Maya, Akhilesh seek re­gional lead­er­ship for na­tion

The Sunday Guardian - - THE BIG STORY - CON­TIN­UED FROM P3

ACongress emerg­ing vic­to­ri­ous from the Gandhi bas­tions of Rae Bareli and Ame­thi. While declar­ing that both the part­ners would be con­test­ing 38 seats each, Mayawati and Akhilesh kept the door open for post-poll ad­just­ments by agree­ing that nei­ther party would set up a can­di­date in Rae Bareli or Ame­thi. In all prob­a­bil­ity, the re­main­ing two seats would go to Ajit Singh and his son Jayant Chowd­hury. The for­mi­da­ble coali­tion would pose a ma­jor chal­lenge to top BJP lead­ers in­clud­ing Prime Min­is­ter Naren­dra Modi, should he de­cide to seek a re-elec­tion from Varanasi.

Elab­o­rat­ing on the rea­son of not in­clud­ing the Congress in the pre-poll ar­range­ment, Mayawati said that the Congress did not, so far as UP was con­cerned, bring much to the ta­ble, thereby send­ing a re­al­ity check to any push for Rahul Gandhi to be PM in 2019. The im­pli­ca­tion of her as­ser­tion was that both the SP and BSP by shar­ing their sup­port bases were in a sturdy po­si­tion to thwart the BJP’S am­bi­tions get­ting re­alised through caste and re­li­gion based pol­i­tics.

The pre-poll al­liance comes shortly after the two par­ties suc­ceeded in trounc­ing the BJP in the Lok Sabha by­elec­tions in Go­rakh­pur, the strong­hold of cur­rent Chief Min­is­ter, Yogi Adityanath, and Phulpur, rep­re­sented by his deputy, Ke­shav Prasad Mau­rya. While mak­ing the dec­la­ra­tion, Akhilesh al­lowed Mayawati to do most of the talk­ing. He made it clear to his sup­port­ers that he would not tol­er­ate any in­sult to Mayawati and would take it as a per­sonal af­front. Akhilesh’s stance was to erase mem­o­ries of se­ri­ous dif­fer­ences the two par­ties had de­vel­oped after com­ing to­gether un­der Mu­layam Singh Ya­dav and the late Kan­shi Ram, to defeat the BJP in 1993, when the Ram Jan­mab­humi move­ment was at its peak. Mayawati and Mu­layam Singh Ya­dav did not see eye to eye and the for­mer es­caped a mur­der­ous as­sault in the mid 1990s, at a guest­house, when at­tacked by SP goons.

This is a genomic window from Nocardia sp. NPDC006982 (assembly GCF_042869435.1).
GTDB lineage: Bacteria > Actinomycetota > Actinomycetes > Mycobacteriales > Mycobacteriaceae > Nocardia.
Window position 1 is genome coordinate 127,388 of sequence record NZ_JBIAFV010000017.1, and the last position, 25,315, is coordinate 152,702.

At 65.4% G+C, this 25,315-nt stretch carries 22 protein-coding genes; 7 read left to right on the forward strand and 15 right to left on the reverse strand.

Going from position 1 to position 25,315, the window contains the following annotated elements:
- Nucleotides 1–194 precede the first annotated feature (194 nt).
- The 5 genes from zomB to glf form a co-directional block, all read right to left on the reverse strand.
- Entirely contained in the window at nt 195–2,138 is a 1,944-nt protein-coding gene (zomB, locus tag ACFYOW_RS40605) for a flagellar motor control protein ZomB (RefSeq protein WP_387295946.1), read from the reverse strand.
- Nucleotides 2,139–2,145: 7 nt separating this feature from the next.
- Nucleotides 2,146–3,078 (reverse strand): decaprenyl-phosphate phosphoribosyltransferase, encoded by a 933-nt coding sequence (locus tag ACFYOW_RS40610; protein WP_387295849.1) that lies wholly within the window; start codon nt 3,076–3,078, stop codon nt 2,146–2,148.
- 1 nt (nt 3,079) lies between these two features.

The tie-up en­tails that while on one hand the BJP’S over­all num­bers in Par­lia­ment could come down dras­ti­cally and on the other hand, the Congress party too would have to cur­tail its am­bi­tious Upa-based in­ten­tions. The Congress may have to strug­gle to reach the three-fig­ure mark in Par­lia­ment. The de­vel­op­ment is con­sis­tent with Mamata Banerjee’s for­mula of al­low­ing the strong­est par­ties in each state to counter the BJP so as to end saf­fron rule in the coun­try. Mamata has been all along main­tain­ing that in­di­vid­ual plans of par­ties had to be curbed for the larger ob­jec­tive.